There was also fear from the wealthy that the new wave of literacy in the working class “rabble” might take the tales of adventure and ambition as inspiration for revolution against the oppressor class. This fear is always an undercurrent in the wealthy, but particularly as more power for education and social value is put into the hands of the masses. I could get on a soapbox here (and may in future articles), but for now, we’ll continue on.

However, in contrast to most of the wealthy, the fact that nearly one million penny dreadfuls were selling weekly was a powerful financial motivator for publishers to continue printing them. Publisher Edward Lloyd, a huge influencer of popular culture at the time through the stories and news reporting style he encouraged at his papers, flourished in this time (mostly despite his own many personal foibles), and many papers began to publish more serialized fiction to tap into the market. The famous Sherlock Holmes detective stories were born as Dr. Arthur Conan Doyle began selling his tales to The Strand magazine to fund his novel writing and struggling ophthalmology practice. Authors such as Charles Dickens also continued to have mainstream success as a serialized writer, making the argument against accessible popular literature eleven less convincing. As many penny dreadfuls made their way across the pond to be localized as American dime novels, it seemed the phenomenon was nowhere near stopping.

While some magazines tried to tap into the morality market with jingoistic heroes of high ethical standard, most papers continued to publish for the common man’s market demands. Erotically charged versions of the penny dreadful began making headway, with noted Irish author James Joyce getting his start with such fictionalized “true tales”, that became popular in 20th century Americna publications such as Playboy and Hustler. While there were some decrying the corruption of young male readership, most were more horrified by the possibility that young women had access to buy them.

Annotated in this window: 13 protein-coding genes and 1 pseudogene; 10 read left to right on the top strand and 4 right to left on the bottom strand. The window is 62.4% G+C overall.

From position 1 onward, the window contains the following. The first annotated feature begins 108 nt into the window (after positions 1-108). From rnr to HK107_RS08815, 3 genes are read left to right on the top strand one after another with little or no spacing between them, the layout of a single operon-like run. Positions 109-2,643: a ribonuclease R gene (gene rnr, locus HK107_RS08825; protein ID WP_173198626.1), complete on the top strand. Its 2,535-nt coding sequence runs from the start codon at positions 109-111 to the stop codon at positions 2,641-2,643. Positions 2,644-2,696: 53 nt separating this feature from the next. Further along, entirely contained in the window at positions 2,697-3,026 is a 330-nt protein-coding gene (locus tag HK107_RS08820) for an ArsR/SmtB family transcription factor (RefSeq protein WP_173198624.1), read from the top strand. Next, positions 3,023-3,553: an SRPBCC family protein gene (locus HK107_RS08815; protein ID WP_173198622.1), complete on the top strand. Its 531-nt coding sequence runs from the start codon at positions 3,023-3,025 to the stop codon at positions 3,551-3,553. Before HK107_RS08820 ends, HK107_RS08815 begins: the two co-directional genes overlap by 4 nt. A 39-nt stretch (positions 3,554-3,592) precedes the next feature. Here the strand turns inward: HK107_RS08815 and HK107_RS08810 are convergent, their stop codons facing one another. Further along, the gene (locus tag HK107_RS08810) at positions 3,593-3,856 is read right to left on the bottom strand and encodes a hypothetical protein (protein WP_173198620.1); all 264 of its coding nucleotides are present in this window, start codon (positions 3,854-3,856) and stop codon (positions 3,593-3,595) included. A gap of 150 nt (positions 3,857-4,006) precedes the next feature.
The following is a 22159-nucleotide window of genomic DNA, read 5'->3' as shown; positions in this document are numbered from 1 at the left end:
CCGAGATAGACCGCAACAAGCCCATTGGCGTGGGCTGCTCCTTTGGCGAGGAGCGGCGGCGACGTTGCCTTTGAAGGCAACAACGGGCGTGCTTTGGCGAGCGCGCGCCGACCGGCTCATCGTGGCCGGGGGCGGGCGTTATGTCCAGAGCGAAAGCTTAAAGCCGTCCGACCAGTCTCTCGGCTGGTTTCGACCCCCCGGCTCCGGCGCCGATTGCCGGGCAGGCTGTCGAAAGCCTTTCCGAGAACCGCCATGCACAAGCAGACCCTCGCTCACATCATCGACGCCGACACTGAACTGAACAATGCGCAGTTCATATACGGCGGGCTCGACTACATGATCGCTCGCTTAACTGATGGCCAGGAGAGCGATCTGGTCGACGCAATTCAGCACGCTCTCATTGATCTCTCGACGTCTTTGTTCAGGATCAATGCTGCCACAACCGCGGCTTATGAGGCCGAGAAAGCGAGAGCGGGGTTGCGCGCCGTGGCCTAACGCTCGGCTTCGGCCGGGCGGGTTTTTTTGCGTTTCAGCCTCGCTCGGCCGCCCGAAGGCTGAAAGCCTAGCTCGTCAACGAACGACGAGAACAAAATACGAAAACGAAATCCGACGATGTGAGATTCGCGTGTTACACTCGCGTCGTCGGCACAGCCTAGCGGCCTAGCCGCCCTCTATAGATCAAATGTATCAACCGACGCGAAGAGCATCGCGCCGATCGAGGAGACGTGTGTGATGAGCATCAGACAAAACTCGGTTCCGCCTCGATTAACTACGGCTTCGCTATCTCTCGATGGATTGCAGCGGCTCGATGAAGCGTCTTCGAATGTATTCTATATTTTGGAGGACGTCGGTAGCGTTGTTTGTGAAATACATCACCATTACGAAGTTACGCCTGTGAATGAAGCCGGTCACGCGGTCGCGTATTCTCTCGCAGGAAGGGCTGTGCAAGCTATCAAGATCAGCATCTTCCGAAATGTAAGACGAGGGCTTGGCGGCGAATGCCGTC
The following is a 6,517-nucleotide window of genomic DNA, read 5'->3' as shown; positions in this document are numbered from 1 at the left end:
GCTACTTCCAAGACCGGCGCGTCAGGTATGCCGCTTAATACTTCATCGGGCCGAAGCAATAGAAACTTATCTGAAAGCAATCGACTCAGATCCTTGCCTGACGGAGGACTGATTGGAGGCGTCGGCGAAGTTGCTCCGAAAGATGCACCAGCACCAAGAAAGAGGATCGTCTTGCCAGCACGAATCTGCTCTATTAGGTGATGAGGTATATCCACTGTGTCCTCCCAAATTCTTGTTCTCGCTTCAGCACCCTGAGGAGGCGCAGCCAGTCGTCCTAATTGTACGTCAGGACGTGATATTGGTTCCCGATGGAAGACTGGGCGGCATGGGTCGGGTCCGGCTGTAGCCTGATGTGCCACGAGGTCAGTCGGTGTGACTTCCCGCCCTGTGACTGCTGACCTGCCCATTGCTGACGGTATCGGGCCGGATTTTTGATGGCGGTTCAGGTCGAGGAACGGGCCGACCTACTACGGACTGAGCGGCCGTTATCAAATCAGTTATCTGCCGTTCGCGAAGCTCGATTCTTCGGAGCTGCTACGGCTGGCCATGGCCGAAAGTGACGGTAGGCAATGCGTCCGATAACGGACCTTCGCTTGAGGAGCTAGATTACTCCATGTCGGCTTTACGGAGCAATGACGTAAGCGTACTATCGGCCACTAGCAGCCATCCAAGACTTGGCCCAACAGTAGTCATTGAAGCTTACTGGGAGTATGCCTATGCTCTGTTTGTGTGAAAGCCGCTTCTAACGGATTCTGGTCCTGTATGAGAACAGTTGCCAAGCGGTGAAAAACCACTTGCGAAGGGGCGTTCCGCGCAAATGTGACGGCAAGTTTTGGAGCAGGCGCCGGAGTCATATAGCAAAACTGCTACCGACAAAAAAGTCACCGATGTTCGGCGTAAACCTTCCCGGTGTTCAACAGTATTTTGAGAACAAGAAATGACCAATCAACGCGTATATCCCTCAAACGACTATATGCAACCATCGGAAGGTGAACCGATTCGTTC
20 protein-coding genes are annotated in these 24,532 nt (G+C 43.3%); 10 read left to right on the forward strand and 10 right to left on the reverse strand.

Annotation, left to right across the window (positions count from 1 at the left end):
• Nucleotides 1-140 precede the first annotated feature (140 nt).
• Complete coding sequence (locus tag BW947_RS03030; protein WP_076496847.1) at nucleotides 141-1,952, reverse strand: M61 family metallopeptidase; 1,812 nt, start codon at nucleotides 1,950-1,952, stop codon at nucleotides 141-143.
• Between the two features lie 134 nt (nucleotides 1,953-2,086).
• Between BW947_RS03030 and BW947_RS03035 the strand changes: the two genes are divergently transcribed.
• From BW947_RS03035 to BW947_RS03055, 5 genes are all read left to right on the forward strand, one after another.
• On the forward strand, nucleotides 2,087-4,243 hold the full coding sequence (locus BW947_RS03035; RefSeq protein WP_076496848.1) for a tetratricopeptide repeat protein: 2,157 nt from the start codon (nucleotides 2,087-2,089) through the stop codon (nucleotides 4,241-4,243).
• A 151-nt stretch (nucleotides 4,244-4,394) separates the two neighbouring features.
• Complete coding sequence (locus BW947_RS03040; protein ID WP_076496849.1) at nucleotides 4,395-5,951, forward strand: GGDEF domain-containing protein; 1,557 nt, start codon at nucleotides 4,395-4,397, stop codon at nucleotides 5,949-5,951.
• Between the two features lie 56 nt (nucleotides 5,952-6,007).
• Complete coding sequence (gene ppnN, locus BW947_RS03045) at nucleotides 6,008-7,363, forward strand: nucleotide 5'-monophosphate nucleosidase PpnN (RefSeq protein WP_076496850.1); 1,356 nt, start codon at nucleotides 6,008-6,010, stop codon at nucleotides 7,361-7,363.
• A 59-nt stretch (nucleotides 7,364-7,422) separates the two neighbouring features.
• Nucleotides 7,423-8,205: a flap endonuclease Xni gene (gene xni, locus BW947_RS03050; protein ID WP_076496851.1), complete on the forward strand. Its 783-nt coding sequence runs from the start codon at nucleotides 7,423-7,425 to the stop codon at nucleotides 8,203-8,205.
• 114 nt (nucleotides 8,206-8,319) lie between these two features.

Overall though, like later media, the “concerned public” linked youth violence to the stories, holding regular inquest juries to determine the effect it had on the corruption of moral good and breakdown of social contract. Suicides were also blamed on the stories, instead of on hopeless working conditions or domestic abuse or potential mental illness. A record into one suicide inquest stated: “Deceased committed suicide whilst in an unsound condition of mind, probably produced by reading novelistic literature of a sensational character.” Despite one man convicted of murder explicitly blaming financial abuse as the reason he murdered his employer in a fit of rage, the judicial members still blamed the man’s possession of penny dreadful as the cause of his low moral character.

Even in the case of the poor Coombes family tragedy, it seemed to be far more than the penny dreadfuls which were blamed–one of the boys had symptoms documented that we now could categorize as migraine headaches and ADHD. Both boys had expressed anger and despair at their mother telling them they would have to leave school to support the family through backbreaking work in the shipyards. Neighbors also alleged that their mother berated and beat the boys’ regularly, and that their mostly absent father was no source of joy to the brothers on his scarce visits either. Yet rather than examine any actual social ills and how they might be relevant in the case, the jury placed the blame on the easiest target.

Sounds familiar, doesn’t it? The history of penny dreadful is reflective of the history of popular media, particularly media targeted for the youth market. History is cyclical, and no better example is quintessential to this than the penny dreadful moral panic. As we continue to see mass moral panic in the public, this time over the specter of “critical race theory” and “grooming” in kid’s media (i.e. any book or show that discusses anything other than the cishet white experience, preferably through a Christian lens of ethics), remember the penny dreadful moral panic and the real motivator behind it: controlling the classes of people that those in power felt shouldn’t “be getting ideas.”

Get ideas. Get all the ideas.

And do something with them.

CITATIONS:
https://en.wikipedia.org/wiki/Penny_dreadful
https://www.theguardian.com/books/2016/apr/30/penny-dreadfuls-victorian-equivalent-video-games-kate-summerscale-wicked-boy